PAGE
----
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13 June 2024

Chris Dobson, co-founder of one of the UK’s most successful semiconductor-fabrication-equipment companies, has been giving back to Cambridge for more than two decades. He was born in Wales shortly before the outbreak of World War 2 and, as a result, in his early years he remembers always  being hungry. He didn’t particularly enjoy school until 6th form (in Newport, where the council paid all his tuition fees and gave him a living allowance). Here he was influenced by a particularly good Physics teacher who converted him from his previous principal interest in Chemistry. In those days applicants were required to complete their National Service before gaining a place at Oxbridge and, after a particularly intensive period of electronics training with the Royal Air Force, he enjoyed working as ground-crew at Boscombe Down. This 3 involved work as an air radar fitter on the cutting-edge aircraft technology of ‘planes such as the Valiant, Vulcan, and Victor, as well as the Fairey Delta, which then held the world air-speed record. 

Having missed the award of a scholarship to Jesus College Oxford, Chris instead gained a place at Selwyn College to read Natural Sciences here at Cambridge, matriculating in 1957. Although holding an unusually large number of A-levels for the time (four), he did have to achieve a then-required Latin qualification before arrival. He initially planned to graduate in Physics, but fate had it that Chris was directed into Metallurgy for his final year, and he greatly enjoyed this, at a time when Alan Cottrell was Head of Department. 

Following his degree, and with his previous RAF electronics training, he became an electronics engineer at ITT (International Telephone & Telegraph Corporation) working on, amongst other things, an early computer: the ZEBRA. A move to extensive new research and development facilities at STL (Standard Telecommunication Laboratories), Harlow, is described by Chris as ‘marvellous: it was like a university with money!’ He worked in the Semiconductor Laser Group on early GaAs laser development and was just pipped at the post to an important patent in the field by the extremely well-resourced Bell Labs in the US.

Subsequently, their employer’s directive to move to a production facility, led Chris and three colleagues to decide upon forming a business for themselves. They moved to a factory site in South Wales and planned a remote-control device for domestic use (e.g. secure door-opening) which, in 1968, turned out to be about 40 years ahead of its time! Instead, they developed a very successful company, Electrotech, providing equipment for semiconductor-device fabrication. Their products advanced from high-vacuum metal deposition, patterning by plasma etching, plasma-deposited  insulating layers, and finally sputtered-metal-deposition systems. Very few other companies were, at the time, able to compete with the aluminium etching methods they developed for patterning wafers. Electrotech, later Trikon Technologies, expanded to around 600 employees and offices around the world (e.g. Germany, France, Japan and the US), meaning that Chris found himself having to travel extensively (though he’d rather have been able to stay at home with his family). In 1996 the company was bought out by a US firm: Plasma & Materials Technologies Inc., with Chris staying on as Chairman.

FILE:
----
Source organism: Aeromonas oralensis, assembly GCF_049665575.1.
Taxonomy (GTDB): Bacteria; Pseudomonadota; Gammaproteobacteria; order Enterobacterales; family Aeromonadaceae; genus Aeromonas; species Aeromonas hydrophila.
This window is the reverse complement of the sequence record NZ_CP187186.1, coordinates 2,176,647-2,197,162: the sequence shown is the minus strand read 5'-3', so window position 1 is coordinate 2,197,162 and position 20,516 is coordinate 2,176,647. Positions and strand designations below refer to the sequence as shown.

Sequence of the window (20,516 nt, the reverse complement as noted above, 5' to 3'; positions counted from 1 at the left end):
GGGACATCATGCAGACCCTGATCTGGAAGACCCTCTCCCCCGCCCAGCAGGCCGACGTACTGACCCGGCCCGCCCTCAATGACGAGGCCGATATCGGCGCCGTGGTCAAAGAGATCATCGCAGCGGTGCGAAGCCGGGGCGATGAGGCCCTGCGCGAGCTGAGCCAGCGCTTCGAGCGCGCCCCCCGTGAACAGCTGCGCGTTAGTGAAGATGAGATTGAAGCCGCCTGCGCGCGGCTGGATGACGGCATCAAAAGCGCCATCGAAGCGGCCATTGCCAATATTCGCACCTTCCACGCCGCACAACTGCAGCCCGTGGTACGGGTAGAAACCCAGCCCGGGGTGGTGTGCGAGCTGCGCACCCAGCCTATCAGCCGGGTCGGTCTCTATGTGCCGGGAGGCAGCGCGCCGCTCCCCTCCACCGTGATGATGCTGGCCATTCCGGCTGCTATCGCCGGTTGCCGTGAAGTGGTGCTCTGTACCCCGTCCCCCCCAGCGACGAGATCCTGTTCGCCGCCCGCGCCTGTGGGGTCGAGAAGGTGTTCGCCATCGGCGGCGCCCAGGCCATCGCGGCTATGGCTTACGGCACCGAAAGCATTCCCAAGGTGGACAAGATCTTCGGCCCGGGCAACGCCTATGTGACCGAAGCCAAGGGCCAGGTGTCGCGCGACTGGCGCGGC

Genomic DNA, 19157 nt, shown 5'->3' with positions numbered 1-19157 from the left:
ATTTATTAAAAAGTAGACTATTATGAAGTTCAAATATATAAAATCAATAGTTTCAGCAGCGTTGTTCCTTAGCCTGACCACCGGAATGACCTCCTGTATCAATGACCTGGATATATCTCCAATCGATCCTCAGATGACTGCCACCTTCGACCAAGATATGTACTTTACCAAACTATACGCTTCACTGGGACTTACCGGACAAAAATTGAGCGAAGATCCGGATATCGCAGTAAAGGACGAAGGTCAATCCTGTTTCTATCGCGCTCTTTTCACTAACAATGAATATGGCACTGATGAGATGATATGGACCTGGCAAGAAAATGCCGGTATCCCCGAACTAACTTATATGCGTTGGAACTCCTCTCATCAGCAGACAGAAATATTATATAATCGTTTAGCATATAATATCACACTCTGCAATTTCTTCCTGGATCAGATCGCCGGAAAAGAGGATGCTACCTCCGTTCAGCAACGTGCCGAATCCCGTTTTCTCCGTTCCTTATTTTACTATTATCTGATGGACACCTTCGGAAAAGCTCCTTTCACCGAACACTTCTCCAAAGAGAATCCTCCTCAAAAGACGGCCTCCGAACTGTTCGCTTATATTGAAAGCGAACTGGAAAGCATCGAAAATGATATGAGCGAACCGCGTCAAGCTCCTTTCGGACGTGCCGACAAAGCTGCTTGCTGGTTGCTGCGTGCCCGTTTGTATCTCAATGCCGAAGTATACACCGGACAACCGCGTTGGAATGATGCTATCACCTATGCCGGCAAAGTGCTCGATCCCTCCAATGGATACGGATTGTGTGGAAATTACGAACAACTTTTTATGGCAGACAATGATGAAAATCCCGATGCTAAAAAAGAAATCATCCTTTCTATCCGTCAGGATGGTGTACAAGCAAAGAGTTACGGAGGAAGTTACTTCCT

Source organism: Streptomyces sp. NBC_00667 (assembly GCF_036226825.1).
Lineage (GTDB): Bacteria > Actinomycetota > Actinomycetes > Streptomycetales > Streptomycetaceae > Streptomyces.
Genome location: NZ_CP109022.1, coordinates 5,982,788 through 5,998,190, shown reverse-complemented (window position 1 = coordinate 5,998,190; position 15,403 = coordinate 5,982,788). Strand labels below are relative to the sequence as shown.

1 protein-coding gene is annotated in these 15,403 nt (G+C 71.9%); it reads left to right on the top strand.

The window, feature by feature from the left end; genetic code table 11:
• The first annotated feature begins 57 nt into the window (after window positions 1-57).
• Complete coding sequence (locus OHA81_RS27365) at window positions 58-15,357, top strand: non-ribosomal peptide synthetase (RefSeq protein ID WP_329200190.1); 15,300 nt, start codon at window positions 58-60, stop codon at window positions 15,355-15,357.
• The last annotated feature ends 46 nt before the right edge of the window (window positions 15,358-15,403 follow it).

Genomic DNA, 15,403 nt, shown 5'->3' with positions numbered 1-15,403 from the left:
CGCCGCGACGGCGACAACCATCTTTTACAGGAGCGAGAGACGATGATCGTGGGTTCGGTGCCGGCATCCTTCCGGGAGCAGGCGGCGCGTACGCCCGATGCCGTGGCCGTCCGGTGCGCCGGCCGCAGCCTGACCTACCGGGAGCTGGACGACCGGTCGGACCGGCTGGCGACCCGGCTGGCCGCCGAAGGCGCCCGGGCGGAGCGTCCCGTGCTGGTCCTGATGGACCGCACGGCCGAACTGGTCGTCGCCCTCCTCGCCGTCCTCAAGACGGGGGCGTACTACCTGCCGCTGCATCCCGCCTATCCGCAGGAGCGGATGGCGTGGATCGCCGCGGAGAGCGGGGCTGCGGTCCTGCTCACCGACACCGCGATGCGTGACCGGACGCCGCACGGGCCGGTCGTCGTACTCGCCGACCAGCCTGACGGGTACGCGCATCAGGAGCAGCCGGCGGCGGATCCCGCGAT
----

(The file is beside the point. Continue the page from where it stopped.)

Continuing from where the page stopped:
He then decided to take time off to return to academia, and enrolled for a PhD in our Department, with a project based upon a new idea for switching from aluminium to copper for via-filling in semiconductor manufacture. He’d always hankered after a doctorate! Chris was extremely appreciative of all the support given by his supervisor, Prof. Lindsay Greer, and he was awarded his PhD in 2002. He, and his beloved wife Ann, also appreciated the warm welcome they both received from members of Lindsay’s research group, and they enjoyed many happy social occasions together.

Following the sale of Electrotech, Ann set up The Ann D Foundation, a charity providing educational opportunities; and she and Chris together contributed to the initial funding of Ann’s Court, at Selwyn College, completed in 2020 and representing a very substantial lasting tribute to Ann. Chris is now an Honorary Fellow of the College. The Department is deeply grateful to Chris and Ann for their philanthropy over the years, for example supporting the fit-out of the new building, which houses the Ann D Teaching Laboratories. And now, through yet further generosity, we will benefit from the Dobson Professorship endowed in perpetuity, and from the Dobson Studentship Fund supporting PhD students. 

In recent years, since Ann’s untimely death, Chris has taken a new track and is writing a book on the subject of the influence of fire on human bipedalism, which delves into links with the practice of cooking food, rather than eating items raw. He has thrown himself into the associated research, with personal trials of tasting various uncooked (often extremely unappetising!) morsels.

Looking back on an exceptionally successful business career, Chris comments upon his ‘lucky break’ in landing upon Metallurgy (now, of course, Materials Science & Metallurgy) within the Natural Sciences Tripos, and the ubiquitous nature of the subject. He realises that many, many aspects (such as undergraduate lessons on anodization) benefitted his later work.

[Also published in Material Eyes, Issue 40]